Mexico is North America’s most creative child, if the United States is its most ambitious. The country is as sensuous and spellbinding as it gets, from its spicy chilly dish to its saucy La Bamba dance. Volcanoes, coral reefs, mountain ranges, and forests are just some of the magnificent natural formations that coexist in awe-inspiring harmony.
History is complemented by culture, and recreation is based on nature. Mexico is a mash-up of contemporary ingredients and time-honored recipes. Are you fascinated by this vibrant, colorful, and lively country? If you answered yes, then go forth and discover its many wonders!
Pre-Columbian Mexico is one of the six cradles of civilization, dating back to 8,000 BC. It was home to many advanced Mesoamerican civilizations, including the Maya and Aztecs. From its base in Mexico City, the Spanish Empire conquered and colonized the region in 1521, establishing the colony of New Spain.
The Catholic Church was instrumental in the spread of Christianity and the Spanish language while also preserving indigenous elements. Native peoples were enslaved and heavily exploited in order to mine rich deposits of precious metals, which helped to cement Spain’s position as a major world power for the next three centuries, as well as a massive influx of wealth and a price revolution in Western Europe.
Over time, a distinct Mexican identity emerged, based on a fusion of European and indigenous customs, which helped Mexico win its war of independence from Spain in 1821.
Political and socioeconomic upheaval characterized Mexico’s early history as a nation state. In the mid-nineteenth century, the Texas Revolution and the Mexican–American War resulted in massive territorial losses for the United States. The Constitution of 1857 enshrined liberal reforms aimed at integrating indigenous communities and limiting the power of the church and military.
This sparked an internal Reform war and French intervention, with conservatives installing Maximilian Habsburg as emperor against Benito Juárez’s Republican resistance. The dictatorship of Porfirio Daz, who sought to modernize Mexico and restore order, dominated the last decades of the nineteenth century.
The Porfiriato era came to an end in 1910, when a decade-long Mexican civil war killed roughly 10% of the population, and the victorious Constitutionalist faction drafted a new 1917 Constitution, which is still in effect today. Until Alvaro Obregón’s assassination in 1928, the revolutionary generals ruled as a succession of presidents. The Institutional Revolutionary Party was formed the following year, and it governed Mexico until 2000.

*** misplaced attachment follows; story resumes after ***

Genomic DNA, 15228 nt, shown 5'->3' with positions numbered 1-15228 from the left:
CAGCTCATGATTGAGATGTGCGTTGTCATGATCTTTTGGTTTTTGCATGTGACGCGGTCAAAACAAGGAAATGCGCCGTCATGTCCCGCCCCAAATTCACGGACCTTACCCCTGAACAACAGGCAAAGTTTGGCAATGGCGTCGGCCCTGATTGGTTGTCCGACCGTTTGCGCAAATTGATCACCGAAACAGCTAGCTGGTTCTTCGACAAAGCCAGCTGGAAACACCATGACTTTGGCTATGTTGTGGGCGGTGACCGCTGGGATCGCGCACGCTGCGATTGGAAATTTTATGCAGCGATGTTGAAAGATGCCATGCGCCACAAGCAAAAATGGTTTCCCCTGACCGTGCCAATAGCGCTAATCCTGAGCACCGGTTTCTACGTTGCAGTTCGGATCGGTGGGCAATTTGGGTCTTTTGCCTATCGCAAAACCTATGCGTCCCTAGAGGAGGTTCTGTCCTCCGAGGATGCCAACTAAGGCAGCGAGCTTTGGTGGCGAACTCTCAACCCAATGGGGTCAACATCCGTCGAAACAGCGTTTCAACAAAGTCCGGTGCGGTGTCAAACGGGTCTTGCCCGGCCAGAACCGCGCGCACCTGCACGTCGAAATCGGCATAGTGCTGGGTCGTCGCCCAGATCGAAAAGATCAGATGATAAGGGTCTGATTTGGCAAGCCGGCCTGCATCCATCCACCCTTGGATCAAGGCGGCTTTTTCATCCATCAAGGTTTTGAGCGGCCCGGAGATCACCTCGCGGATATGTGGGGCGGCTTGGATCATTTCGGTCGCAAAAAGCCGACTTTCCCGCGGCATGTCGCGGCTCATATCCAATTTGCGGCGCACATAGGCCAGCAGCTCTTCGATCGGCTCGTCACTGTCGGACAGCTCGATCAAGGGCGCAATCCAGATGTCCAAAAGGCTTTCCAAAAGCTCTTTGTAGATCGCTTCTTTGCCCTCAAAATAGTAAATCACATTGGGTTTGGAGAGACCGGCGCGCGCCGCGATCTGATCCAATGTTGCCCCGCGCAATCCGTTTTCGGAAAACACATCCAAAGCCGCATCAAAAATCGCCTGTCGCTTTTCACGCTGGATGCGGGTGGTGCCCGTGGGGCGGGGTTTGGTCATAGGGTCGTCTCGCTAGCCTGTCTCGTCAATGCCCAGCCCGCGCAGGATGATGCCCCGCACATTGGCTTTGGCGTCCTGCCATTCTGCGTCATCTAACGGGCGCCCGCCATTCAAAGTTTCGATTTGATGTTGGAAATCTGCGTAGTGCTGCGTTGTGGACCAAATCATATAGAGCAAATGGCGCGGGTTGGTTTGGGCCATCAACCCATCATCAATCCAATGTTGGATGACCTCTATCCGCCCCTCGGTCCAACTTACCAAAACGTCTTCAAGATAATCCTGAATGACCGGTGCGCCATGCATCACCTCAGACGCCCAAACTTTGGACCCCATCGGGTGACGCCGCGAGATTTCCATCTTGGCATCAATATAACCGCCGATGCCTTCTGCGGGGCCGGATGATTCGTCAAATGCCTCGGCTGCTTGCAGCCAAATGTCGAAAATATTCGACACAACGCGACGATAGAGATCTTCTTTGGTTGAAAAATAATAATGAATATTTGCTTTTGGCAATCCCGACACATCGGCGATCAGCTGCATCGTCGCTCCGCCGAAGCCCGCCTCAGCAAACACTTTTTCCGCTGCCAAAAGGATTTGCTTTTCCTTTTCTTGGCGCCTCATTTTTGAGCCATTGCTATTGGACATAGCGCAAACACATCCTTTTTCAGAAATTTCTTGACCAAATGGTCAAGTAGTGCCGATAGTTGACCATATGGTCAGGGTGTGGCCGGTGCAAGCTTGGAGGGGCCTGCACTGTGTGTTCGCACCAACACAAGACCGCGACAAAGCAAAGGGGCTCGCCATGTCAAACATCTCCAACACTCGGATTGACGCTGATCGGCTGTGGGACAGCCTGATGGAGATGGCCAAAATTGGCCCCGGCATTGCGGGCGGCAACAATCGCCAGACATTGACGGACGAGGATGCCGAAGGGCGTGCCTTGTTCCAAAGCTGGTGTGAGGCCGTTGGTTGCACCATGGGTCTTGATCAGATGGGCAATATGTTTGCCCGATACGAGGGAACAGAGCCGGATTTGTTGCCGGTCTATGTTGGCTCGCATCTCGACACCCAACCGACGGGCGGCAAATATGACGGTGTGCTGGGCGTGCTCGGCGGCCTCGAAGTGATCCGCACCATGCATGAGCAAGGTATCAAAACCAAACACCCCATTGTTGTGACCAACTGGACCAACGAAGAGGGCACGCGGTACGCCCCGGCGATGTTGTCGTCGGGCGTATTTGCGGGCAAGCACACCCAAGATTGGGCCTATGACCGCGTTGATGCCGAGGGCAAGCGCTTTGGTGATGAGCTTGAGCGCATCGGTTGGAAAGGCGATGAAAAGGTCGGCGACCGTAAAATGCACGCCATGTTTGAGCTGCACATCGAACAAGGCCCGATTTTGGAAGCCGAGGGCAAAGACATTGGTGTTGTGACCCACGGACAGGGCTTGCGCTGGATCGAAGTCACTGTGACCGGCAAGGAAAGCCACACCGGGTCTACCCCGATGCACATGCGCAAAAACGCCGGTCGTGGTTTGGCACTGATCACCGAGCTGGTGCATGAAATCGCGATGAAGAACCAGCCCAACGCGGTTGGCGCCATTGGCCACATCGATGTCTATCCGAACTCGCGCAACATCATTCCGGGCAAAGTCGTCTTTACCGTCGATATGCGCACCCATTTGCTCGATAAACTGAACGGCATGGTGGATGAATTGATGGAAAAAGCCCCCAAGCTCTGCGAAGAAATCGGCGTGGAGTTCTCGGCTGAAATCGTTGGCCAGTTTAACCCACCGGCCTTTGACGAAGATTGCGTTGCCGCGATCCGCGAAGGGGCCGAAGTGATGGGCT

Mexico is a developing country with a Human Development Index of 74, although it boasts the world’s 15th largest economy by nominal GDP and 11th largest by PPP, with the United States as its largest trading partner.
Mexico is a regional and medium power due to its vast economy and population, global cultural influence, and steady democratization; it is frequently referred to as an emerging power, but other observers believe it to be a newly industrialized state.
The country, however, continues to struggle with social inequality, poverty, and widespread criminality; it scores low on the Global Peace Index, owing in large part to ongoing war between the government and drug trafficking gangs, which has resulted in over 120,000 deaths since 2006.
Mexico has the most UNESCO World Heritage Sites in the Americas, and the seventh most in the world. It’s also one of the world’s 17 megadiverse countries, with natural biodiversity ranking sixth. Mexico’s diverse climate and terrain, as well as its rich cultural and biological legacy, make it a popular tourist destination: in 2018, it was the world’s sixth most visited country, with 39 million international visitors.
Mexico belongs to the United Nations, the G20, the OECD, the World Trade Organization (WTO), the Asia-Pacific Economic Cooperation forum, the Organization of American States, the Community of Latin American and Caribbean States, and the Organization of Ibero-American States.
Chips of stone tools discovered among campfire remains in the Valley of Mexico and radiocarbon-dated to 10,000 years ago are the earliest human artifacts in Mexico. Domestication of maize, tomato, and beans occurred in Mexico, resulting in an agricultural surplus.
Beginning in 5000 BC, this permitted the transition from paleo-Indian hunter-gatherers to sedentary agricultural settlements. Maize agriculture and cultural elements such as a mythological and religious complex, as well as a vigesimal numeral system, were transmitted from Mexican societies throughout the rest of the Mesoamerican culture region in later formative eras.